"To date there is no convincing evidence that any vaccine can cause autism or any kind of behavioral disorder," the agency says. "A suspected link between measles, mumps, rubella (MMR) vaccine and autism has been suggested by some parents of children with autism. Typically, symptoms of autism are first noted by parents as their child begins to have difficulty with delays in speaking after age one. MMR vaccine is first given to children at 12 to 15 months of age. Therefore, autism cases with an apparent onset within a few weeks after MMR vaccination may simply be an expected but unrelated chance occurrence.

"The only evidence that has been presented to suggest that MMR vaccine may be associated with autism has been published by the Lancet. An editorial published in the same issue, however, discussed concerns about the validity of the study. Based on data from 12 patients, Wakefield and colleagues speculated that MMR vaccine may have been the possible cause of bowel problems which led to a decreased absorption of essential vitamins and nutrients which resulted in developmental disorders like autism. No scientific analyses were reported, however, to substantiate the theory," says the agency.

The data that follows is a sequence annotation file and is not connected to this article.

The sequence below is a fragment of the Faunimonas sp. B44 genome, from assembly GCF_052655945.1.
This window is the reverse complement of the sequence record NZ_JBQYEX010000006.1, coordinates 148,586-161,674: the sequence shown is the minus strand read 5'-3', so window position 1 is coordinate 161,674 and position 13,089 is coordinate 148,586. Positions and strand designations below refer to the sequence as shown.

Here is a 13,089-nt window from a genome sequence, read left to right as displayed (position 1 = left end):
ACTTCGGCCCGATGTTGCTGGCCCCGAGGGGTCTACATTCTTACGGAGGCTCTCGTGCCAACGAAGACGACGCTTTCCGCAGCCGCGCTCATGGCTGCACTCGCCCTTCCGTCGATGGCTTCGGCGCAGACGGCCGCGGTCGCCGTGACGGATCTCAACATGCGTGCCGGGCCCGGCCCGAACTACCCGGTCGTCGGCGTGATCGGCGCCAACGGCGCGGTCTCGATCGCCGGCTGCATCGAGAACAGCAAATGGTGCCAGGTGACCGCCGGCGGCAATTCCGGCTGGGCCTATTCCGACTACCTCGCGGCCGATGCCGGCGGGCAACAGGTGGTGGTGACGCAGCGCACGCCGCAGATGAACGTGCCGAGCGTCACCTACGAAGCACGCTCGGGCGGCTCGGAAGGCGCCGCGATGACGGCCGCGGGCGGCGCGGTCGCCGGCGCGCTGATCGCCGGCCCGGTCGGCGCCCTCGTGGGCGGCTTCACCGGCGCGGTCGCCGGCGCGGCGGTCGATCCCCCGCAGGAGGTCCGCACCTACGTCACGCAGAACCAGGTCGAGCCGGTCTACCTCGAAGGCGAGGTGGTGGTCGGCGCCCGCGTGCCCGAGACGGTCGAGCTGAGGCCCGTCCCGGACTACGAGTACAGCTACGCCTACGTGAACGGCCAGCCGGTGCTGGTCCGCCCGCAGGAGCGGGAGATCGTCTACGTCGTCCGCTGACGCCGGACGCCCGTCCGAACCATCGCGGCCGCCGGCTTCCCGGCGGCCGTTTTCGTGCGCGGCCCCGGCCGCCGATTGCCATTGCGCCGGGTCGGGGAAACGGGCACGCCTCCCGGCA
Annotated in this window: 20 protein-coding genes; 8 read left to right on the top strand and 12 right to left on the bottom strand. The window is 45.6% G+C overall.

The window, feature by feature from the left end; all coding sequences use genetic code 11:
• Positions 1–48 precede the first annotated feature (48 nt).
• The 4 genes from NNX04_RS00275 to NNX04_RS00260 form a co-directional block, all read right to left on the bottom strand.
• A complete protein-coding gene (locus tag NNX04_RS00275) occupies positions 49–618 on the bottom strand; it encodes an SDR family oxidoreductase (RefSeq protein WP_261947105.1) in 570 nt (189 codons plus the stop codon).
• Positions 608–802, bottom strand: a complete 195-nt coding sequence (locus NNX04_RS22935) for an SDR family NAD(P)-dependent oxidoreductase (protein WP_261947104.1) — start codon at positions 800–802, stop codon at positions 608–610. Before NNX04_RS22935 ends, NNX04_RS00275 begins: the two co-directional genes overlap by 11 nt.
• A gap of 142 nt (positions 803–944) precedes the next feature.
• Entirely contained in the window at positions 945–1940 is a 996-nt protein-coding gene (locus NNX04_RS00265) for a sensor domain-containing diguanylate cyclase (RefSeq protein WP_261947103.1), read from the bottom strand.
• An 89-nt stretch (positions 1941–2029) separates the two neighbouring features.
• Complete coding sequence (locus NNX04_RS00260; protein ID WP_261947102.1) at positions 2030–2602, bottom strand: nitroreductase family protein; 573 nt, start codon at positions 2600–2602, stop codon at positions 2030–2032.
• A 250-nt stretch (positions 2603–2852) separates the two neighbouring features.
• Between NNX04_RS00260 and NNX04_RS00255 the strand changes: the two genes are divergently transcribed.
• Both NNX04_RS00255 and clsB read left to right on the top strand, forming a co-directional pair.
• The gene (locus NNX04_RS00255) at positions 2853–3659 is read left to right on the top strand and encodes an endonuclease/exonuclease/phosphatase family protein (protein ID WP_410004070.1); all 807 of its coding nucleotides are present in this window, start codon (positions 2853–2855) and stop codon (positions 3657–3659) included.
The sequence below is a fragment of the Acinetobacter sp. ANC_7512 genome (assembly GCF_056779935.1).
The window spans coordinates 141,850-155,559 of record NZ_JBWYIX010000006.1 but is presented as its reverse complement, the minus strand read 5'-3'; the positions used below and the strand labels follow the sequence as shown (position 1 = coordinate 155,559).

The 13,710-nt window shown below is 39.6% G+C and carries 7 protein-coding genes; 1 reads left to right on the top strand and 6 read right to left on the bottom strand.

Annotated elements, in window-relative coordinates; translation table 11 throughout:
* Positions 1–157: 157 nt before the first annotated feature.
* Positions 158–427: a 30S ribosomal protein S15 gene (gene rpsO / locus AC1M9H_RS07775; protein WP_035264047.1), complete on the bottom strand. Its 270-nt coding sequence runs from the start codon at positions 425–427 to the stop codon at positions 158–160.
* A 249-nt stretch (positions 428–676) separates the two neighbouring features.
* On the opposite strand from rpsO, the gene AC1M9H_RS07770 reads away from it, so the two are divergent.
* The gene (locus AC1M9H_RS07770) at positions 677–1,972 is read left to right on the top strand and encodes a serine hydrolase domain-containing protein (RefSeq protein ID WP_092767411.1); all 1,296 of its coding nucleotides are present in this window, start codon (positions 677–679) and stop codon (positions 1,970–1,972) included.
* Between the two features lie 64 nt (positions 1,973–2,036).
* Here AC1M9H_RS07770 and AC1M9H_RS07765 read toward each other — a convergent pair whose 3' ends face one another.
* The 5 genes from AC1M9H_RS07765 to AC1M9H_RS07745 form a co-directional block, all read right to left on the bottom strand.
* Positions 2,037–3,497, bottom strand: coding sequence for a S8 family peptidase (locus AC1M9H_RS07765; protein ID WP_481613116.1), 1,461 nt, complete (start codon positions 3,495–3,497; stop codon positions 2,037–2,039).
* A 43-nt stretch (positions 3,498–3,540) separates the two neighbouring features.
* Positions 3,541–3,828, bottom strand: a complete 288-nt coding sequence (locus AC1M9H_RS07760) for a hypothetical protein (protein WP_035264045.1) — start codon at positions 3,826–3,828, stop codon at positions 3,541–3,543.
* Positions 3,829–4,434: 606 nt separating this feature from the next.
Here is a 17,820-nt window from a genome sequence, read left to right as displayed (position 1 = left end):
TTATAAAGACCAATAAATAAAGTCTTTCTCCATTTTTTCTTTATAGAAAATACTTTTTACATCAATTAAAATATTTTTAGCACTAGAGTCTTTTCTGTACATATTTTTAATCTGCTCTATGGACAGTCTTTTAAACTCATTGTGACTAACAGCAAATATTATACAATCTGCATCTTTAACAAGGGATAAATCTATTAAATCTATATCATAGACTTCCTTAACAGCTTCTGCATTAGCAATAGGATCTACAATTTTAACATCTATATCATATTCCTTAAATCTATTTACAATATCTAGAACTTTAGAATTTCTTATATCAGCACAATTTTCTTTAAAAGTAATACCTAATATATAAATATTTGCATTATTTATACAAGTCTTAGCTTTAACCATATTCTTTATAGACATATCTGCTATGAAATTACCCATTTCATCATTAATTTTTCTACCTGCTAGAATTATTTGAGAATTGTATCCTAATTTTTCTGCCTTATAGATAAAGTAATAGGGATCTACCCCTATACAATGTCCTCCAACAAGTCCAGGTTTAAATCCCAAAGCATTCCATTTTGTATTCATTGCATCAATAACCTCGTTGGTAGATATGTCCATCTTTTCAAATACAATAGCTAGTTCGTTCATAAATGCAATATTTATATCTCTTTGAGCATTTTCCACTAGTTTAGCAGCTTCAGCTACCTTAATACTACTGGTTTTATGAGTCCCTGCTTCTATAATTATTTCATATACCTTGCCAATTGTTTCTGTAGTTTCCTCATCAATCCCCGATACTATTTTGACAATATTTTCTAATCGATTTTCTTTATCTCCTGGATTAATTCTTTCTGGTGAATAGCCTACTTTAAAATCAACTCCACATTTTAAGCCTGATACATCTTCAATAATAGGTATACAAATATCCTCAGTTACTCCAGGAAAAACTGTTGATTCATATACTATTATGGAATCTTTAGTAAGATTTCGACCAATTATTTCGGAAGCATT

However, the CDC does concede, "If measles vaccine, or any other vaccine, causes autism then it would have to be a very rare occurrence since millions of children have received vaccines without ill health effects."

"From January 1990 through February 1998, only 15 cases of autism behavior disorder after immunization were reported to the Vaccine Adverse Events Reporting System (VAERS)," the CDC states. "Because of the small number of reports over an 8 year period, the cases reported are likely to represent unrelated chance occurrences that happened around the time of vaccination."

But the FDA admits such reports are rare -- only 1 to 10 percent of cases involving adverse affects from the vaccine are reported, making the CDC's statement questionable.

Buttram is skeptical of government involvement in the medical field.

"When arbitrary decisions in the mandating of vaccines are made by government bureaucracies, which frequently work hand-in-glove with the pharmaceutical industry, with no recourse open to parents, we have all the potential ingredients for a tragedy of historic proportions," Buttram concluded.

Buttram's report was published in the March/April issue of the Medical Sentinel.


Julie Foster is a staff reporter for WorldNetDaily.